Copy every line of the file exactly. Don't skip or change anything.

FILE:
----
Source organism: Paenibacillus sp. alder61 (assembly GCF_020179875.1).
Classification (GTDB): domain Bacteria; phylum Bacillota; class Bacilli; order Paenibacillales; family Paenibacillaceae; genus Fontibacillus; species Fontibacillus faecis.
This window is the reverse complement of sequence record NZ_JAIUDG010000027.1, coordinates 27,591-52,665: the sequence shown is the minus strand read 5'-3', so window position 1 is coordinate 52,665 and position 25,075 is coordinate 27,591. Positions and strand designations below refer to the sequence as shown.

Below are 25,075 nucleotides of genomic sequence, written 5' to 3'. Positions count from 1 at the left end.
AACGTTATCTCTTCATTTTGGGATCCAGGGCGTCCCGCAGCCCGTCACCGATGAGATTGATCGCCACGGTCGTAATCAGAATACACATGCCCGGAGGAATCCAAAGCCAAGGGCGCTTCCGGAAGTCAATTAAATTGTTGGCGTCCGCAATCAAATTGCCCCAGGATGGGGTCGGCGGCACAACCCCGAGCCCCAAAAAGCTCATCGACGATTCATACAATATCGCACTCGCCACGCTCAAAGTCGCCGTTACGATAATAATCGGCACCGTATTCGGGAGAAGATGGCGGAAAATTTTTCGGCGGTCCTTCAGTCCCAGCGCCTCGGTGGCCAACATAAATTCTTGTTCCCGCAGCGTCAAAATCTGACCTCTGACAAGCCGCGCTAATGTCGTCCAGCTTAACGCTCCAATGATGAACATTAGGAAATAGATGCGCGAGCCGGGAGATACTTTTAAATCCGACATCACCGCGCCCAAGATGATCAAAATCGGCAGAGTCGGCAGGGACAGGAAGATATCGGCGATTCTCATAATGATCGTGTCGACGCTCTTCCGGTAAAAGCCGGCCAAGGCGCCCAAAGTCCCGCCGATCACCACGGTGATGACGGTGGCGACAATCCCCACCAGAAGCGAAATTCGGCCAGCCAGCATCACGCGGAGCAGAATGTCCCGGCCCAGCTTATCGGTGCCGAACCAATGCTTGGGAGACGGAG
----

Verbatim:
Source organism: Paenibacillus sp. alder61 (assembly GCF_020179875.1).
Classification (GTDB): domain Bacteria; phylum Bacillota; class Bacilli; order Paenibacillales; family Paenibacillaceae; genus Fontibacillus; species Fontibacillus faecis.
This window is the reverse complement of sequence record NZ_JAIUDG010000027.1, coordinates 27,591-52,665: the sequence shown is the minus strand read 5'-3', so window position 1 is coordinate 52,665 and position 25,075 is coordinate 27,591. Positions and strand designations below refer to the sequence as shown.

Below are 25,075 nucleotides of genomic sequence, written 5' to 3'. Positions count from 1 at the left end.
AACGTTATCTCTTCATTTTGGGATCCAGGGCGTCCCGCAGCCCGTCACCGATGAGATTGATCGCCACGGTCGTAATCAGAATACACATGCCCGGAGGAATCCAAAGCCAAGGGCGCTTCCGGAAGTCAATTAAATTGTTGGCGTCCGCAATCAAATTGCCCCAGGATGGGGTCGGCGGCACAACCCCGAGCCCCAAAAAGCTCATCGACGATTCATACAATATCGCACTCGCCACGCTCAAAGTCGCCGTTACGATAATAATCGGCACCGTATTCGGGAGAAGATGGCGGAAAATTTTTCGGCGGTCCTTCAGTCCCAGCGCCTCGGTGGCCAACATAAATTCTTGTTCCCGCAGCGTCAAAATCTGACCTCTGACAAGCCGCGCTAATGTCGTCCAGCTTAACGCTCCAATGATGAACATTAGGAAATAGATGCGCGAGCCGGGAGATACTTTTAAATCCGACATCACCGCGCCCAAGATGATCAAAATCGGCAGAGTCGGCAGGGACAGGAAGATATCGGCGATTCTCATAATGATCGTGTCGACGCTCTTCCGGTAAAAGCCGGCCAAGGCGCCCAAAGTCCCGCCGATCACCACGGTGATGACGGTGGCGACAATCCCCACCAGAAGCGAAATTCGGCCAGCCAGCATCACGCGGAGCAGAATGTCCCGGCCCAGCTTATCGGTGCCGAACCAATGCTTGGGAGACGGAG